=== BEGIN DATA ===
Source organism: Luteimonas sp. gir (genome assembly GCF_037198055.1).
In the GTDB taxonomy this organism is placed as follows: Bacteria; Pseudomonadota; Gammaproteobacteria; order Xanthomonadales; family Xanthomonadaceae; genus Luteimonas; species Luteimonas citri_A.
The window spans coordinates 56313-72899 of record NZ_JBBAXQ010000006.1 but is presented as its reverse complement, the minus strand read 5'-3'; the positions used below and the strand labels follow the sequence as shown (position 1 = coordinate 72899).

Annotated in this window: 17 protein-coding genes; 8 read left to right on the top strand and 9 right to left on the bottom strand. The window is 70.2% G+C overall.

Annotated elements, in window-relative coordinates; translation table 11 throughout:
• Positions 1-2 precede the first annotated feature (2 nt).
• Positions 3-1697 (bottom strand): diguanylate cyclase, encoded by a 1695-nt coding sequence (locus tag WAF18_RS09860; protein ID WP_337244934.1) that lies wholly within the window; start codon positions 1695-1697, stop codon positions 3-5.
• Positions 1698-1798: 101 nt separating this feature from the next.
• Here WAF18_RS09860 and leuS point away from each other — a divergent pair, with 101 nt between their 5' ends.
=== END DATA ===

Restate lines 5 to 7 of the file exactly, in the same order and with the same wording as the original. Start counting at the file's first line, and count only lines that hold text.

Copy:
Annotated elements, in window-relative coordinates; translation table 11 throughout:
• Positions 1-2 precede the first annotated feature (2 nt).
• Positions 3-1697 (bottom strand): diguanylate cyclase, encoded by a 1695-nt coding sequence (locus tag WAF18_RS09860; protein ID WP_337244934.1) that lies wholly within the window; start codon positions 1695-1697, stop codon positions 3-5.